The Sikorsky S-92A Rotorcraft Flight Manual (RFM) has been reviewed regarding MGB oil pressure loss below 5 pounds per square inch (psi) and the need for pilots to land immediately. An RFM revision has been approved by the FAA and Transport Canada.

A number of issues regarding survivability such as passenger immersion suit and crew flight suit effectiveness, use of underwater breathing devices, adequacy of survival training, adequacy of general ditching procedures, personal locator beacons, weather/sea state flight limitations, and Sikorsky S-92A flotation system are currently under investigation.

Safety Action

As the TSB investigation progresses, the team continues to work closely with the other agencies involved. Safety concerns have been communicated directly to these change agents and have resulted in safety action taken by Cougar Helicopters, Sikorsky Aircraft, and the various regulatory bodies.

Cooperation with Other Agencies

The TSB is working in cooperation with other external agencies such as the Canada-Newfoundland and Labrador Offshore Petroleum Board (C-NLOPB) to ensure that the upcoming public inquiry by retired Justice Robert Wells does not impinge upon the work being done by the TSB under our mandate.

To this end, several exchanges of information have occurred and meetings have been held to coordinate activities. The general concerns of offshore workers have been passed to the TSB and those concerns appropriate to the TSB's mandate have been checked against the investigation issues already under consideration by the investigation team. The other concerns of offshore workers have been addressed by an external Helicopter Operations Task Force, a working group composed of representatives from the helicopter operator and the oil companies.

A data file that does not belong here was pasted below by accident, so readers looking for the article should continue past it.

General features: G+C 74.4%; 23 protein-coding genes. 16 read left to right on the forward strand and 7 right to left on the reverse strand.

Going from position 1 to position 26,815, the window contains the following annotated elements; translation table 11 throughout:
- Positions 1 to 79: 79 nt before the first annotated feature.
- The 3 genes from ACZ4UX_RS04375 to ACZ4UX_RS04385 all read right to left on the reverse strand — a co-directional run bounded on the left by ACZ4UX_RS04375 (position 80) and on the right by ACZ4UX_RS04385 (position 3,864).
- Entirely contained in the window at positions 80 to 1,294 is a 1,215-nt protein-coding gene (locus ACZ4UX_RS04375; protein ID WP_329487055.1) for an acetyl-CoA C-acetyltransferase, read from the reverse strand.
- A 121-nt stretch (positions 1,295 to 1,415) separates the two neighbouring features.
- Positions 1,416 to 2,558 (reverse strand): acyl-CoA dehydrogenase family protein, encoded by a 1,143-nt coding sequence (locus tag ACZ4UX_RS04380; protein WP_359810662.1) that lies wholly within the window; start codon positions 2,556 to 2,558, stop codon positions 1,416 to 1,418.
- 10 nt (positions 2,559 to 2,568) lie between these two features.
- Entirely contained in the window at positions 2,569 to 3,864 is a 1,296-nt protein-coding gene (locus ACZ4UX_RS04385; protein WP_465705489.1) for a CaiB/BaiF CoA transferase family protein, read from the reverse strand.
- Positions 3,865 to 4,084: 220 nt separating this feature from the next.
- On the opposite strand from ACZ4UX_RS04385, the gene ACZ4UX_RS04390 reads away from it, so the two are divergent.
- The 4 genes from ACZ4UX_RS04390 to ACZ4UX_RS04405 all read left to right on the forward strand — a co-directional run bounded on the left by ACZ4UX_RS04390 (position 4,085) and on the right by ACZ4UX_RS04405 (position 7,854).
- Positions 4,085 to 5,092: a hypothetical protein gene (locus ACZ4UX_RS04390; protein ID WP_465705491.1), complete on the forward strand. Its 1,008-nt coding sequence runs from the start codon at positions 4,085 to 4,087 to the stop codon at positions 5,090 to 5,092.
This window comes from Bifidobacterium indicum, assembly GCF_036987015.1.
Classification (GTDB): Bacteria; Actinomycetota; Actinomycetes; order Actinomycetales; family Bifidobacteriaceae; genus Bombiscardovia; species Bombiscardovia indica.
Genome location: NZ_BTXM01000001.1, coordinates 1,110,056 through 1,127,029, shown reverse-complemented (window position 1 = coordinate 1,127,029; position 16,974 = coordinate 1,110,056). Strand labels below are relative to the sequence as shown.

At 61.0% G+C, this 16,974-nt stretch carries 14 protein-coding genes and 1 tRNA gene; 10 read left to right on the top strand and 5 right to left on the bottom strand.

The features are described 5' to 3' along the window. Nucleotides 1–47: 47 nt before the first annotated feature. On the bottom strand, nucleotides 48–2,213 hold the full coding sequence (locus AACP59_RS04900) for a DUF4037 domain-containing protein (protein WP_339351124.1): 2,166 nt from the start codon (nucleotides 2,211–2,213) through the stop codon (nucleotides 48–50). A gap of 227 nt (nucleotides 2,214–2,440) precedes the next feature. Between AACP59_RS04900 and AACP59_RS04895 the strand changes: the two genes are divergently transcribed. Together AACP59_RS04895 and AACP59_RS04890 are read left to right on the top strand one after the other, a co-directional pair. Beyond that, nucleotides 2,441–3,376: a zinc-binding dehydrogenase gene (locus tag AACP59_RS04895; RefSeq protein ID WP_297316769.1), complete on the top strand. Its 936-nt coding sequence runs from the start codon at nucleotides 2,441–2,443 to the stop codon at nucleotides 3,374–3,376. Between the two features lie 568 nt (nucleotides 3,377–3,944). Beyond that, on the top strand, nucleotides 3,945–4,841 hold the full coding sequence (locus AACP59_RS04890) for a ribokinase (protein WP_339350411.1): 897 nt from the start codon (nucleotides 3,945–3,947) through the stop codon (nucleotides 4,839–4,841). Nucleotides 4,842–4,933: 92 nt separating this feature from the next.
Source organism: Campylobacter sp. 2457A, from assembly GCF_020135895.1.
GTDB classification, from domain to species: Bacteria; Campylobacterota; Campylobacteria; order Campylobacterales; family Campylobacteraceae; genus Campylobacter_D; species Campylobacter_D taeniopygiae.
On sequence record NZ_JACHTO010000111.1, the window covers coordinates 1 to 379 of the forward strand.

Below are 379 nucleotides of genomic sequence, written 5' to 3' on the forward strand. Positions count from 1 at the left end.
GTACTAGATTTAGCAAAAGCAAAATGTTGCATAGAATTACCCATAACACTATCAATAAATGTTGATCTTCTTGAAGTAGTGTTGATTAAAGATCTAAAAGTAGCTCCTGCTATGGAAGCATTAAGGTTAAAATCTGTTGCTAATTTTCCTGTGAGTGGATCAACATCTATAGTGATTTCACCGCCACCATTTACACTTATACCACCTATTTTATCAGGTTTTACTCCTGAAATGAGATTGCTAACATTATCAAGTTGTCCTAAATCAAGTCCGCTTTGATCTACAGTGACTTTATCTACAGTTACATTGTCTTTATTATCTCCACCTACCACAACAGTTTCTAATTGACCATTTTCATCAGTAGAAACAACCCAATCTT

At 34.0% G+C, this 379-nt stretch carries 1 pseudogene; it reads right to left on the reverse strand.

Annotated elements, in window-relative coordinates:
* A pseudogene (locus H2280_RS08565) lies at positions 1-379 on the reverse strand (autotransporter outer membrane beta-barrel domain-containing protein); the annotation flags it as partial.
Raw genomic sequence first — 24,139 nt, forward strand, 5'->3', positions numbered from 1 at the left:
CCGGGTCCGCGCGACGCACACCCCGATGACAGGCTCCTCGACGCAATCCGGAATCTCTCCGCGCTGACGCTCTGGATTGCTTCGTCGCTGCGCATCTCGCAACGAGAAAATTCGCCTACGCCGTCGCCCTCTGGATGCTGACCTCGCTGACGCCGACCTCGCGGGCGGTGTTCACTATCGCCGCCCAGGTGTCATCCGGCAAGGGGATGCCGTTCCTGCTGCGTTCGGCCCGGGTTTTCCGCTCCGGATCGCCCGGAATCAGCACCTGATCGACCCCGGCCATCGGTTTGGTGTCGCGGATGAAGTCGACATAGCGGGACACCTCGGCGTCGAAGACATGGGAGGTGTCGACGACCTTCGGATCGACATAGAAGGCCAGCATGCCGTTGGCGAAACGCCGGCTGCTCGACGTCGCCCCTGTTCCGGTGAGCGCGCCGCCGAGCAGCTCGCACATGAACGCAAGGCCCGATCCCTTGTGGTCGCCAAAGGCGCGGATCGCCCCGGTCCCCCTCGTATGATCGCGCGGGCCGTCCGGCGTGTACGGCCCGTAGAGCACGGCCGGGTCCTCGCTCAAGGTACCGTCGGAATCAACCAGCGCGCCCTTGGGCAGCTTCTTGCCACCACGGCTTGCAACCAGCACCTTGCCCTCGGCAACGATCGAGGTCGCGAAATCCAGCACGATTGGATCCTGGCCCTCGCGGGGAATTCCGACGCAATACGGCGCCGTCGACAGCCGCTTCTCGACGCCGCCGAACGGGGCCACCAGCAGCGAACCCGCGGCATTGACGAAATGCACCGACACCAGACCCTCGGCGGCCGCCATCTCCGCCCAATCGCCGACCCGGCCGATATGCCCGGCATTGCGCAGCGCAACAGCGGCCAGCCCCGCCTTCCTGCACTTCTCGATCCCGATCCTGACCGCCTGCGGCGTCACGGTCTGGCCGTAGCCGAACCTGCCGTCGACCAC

As always, the thoughts of the TSB investigation team go out first to the families who lost loved ones on board Flight 491. The investigation work of the TSB team on this accident will help all understand what happened in this accident and hopefully prevent any similar accidents from happening again in the future.

The TSB is an independent agency that investigates marine, pipeline,railway and aviation transportation occurrences. Its sole aim is the advancement of transportation safety. It is not the function of the Board to assign fault or determine civil or criminal liability.

The investigation update and photos are available on the TSB website at
www.bst-tsb.gc.ca.

----------------------------
(1) All times are Coordinated Universal Time (UTC).
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Old 18th Jun 2009, 13:49
  #409 (permalink)  
 
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They gloss over the fact the FAA and other such agencies certified the aircraft as well.